Wilkins, John, A discovery of a new world : or a discourse tending to prove, that 'tis probable there may be another Habitable World in the Moon ; with a discourse concerning the Probability of a Passage thither; unto which is added, a discourse concerning a New Planet, tending to prove, that 'tis probable our earth is one of the Planets

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That the Earth may be a Planet.
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        <div type="section" level="1" n="63">
          <pb o="124" file="0304" n="304" rhead="That the Earth may be a Planet."/>
          <p>
            <s xml:space="preserve">If an equal force will caſt an heavy Bo-
              <lb/>
            dy but at an equal diſtance, whether or no
              <lb/>
            it move with, or againſt the motion of the
              <lb/>
            Ship; </s>
            <s xml:space="preserve">then may we eaſily conceive, that an
              <lb/>
            Arrow, or B@llet, being ſhot with the ſame
              <lb/>
            violence, will paſs but the ſame ſpace on the
              <lb/>
            Earth, whether or no it be ſhot towards the
              <lb/>
            Eaſt or Weſt.</s>
            <s xml:space="preserve"/>
          </p>
          <p>
            <s xml:space="preserve">If a heavy Body, while the Ship does move,
              <lb/>
            will fall down in a ſtreight Line; </s>
            <s xml:space="preserve">then it is
              <lb/>
            not the Revol@tion of our Earth that can
              <lb/>
            hinder a perpendicular deſcent.</s>
            <s xml:space="preserve"/>
          </p>
          <p>
            <s xml:space="preserve">If a Man, leaping up in a Ship, may a-
              <lb/>
            bide in the Air one ſecond ſcruple of an hour,
              <lb/>
            and yet this Ship, in its greateſt ſwiftneſs,
              <lb/>
            not withdraw it ſelf fifteen foot; </s>
            <s xml:space="preserve">then will
              <lb/>
            not the Earth, in that ſpace, go from him
              <lb/>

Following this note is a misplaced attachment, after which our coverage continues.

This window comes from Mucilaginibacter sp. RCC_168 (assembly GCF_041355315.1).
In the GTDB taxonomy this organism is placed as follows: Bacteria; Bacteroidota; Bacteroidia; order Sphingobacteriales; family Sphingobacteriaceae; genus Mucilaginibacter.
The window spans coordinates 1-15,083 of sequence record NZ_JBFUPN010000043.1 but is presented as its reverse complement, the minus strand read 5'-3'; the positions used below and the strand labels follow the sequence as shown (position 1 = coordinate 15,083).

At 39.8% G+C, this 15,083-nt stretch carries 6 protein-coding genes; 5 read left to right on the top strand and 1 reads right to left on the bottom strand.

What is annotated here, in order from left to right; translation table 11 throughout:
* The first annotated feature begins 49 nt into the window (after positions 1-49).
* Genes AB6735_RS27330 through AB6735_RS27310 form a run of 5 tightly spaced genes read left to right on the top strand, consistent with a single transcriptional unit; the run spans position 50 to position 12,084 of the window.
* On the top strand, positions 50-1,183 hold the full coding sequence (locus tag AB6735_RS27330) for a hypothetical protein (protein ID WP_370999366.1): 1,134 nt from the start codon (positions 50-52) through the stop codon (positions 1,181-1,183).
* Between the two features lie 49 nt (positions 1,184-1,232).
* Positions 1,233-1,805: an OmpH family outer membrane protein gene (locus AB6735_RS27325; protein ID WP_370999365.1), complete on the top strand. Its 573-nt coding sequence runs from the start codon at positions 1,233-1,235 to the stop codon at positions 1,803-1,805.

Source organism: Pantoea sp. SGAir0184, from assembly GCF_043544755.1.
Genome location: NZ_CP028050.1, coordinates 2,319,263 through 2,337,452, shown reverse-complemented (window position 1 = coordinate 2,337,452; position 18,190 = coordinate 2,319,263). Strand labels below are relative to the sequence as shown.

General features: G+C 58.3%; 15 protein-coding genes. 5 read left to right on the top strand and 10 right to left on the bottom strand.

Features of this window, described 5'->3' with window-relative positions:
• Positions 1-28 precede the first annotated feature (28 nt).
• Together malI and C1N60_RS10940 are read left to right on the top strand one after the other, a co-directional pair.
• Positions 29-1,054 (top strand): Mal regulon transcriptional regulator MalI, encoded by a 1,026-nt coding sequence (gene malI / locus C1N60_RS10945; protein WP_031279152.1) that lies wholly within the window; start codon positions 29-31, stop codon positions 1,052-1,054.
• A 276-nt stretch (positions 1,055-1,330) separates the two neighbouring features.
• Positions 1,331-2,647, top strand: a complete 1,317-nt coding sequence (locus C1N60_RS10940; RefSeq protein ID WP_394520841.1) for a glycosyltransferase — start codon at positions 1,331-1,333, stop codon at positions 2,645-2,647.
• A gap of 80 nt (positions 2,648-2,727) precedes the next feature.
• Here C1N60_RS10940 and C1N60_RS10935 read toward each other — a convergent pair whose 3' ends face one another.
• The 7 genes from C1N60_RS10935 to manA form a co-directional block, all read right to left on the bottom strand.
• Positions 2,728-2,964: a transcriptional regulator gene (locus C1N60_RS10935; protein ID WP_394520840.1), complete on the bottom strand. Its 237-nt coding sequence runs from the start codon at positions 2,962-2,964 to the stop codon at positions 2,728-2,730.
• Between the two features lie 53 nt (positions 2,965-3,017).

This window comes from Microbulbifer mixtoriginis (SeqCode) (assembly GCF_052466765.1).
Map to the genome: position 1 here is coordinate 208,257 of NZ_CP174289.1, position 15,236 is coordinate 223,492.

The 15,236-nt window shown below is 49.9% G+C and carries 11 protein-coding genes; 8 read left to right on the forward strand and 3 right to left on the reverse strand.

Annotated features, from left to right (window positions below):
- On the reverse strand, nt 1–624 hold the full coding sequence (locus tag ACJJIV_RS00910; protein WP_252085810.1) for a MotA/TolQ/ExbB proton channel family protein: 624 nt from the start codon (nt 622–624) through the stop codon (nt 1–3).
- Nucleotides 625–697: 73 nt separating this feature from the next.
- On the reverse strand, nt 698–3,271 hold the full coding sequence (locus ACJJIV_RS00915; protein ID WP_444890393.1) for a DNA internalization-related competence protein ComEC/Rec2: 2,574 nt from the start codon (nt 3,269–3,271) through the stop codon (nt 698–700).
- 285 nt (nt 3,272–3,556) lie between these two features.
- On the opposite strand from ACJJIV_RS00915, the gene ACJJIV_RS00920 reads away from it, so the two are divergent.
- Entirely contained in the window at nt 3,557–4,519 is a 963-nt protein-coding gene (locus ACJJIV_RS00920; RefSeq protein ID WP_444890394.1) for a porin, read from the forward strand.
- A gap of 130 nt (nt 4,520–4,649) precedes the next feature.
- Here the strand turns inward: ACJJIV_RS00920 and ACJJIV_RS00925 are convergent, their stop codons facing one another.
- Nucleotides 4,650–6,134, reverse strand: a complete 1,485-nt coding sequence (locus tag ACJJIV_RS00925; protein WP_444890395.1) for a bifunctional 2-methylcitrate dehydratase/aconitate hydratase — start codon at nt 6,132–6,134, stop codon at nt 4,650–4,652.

almoſt a quarter of a mile.</s>
            <s xml:space="preserve"/>
          </p>
          <p>
            <s xml:space="preserve">But againſt this, ’tis Objected, That the
              <lb/>
              <anchor type="note" xlink:label="note-0304-01a" xlink:href="note-0304-01"/>
            Earth has the ſimilitude of an open Ship, and
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            not of any Room that is cloſe. </s>
            <s xml:space="preserve">And tho it
              <lb/>
            be true, that when the Roof and the Walls
              <lb/>
            do all move together, the Air which is in-
              <lb/>
            cluded betwixt them, muſt be carried along
              <lb/>
            by the ſame motion; </s>
            <s xml:space="preserve">yet it is not ſo with
              <lb/>
            the Earth, becauſe that hath not any ſuch
              <lb/>
            Walls or Roof, wherein it may contain and
              <lb/>
            carry along with it the Medium. </s>
            <s xml:space="preserve">And there-
              <lb/>
            fore Experience will rather argue againſt
              <lb/>
            this fuppoſed Revolution. </s>
            <s xml:space="preserve">Thus ’tis ob-
              <lb/>
            ferved, that a Stone being let fall from the
              <lb/>
            Maſt of a Ship, that moves ſwiftly, will not
              <lb/>
            deſcend to the ſame point, as if the Ship
              <lb/>
            did ſtand ſtill. </s>
            <s xml:space="preserve">From whence it will follow,</s>
          </p>
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